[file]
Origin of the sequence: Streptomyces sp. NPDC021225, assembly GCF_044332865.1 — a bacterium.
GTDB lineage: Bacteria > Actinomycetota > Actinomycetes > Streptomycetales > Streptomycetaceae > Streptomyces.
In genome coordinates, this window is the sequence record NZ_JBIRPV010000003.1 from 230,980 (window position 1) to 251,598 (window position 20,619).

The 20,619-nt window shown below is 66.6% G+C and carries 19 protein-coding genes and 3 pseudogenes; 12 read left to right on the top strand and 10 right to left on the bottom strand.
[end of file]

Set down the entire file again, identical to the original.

Origin of the sequence: Streptomyces sp. NPDC021225, assembly GCF_044332865.1 — a bacterium.
GTDB lineage: Bacteria > Actinomycetota > Actinomycetes > Streptomycetales > Streptomycetaceae > Streptomyces.
In genome coordinates, this window is the sequence record NZ_JBIRPV010000003.1 from 230,980 (window position 1) to 251,598 (window position 20,619).

The 20,619-nt window shown below is 66.6% G+C and carries 19 protein-coding genes and 3 pseudogenes; 12 read left to right on the top strand and 10 right to left on the bottom strand.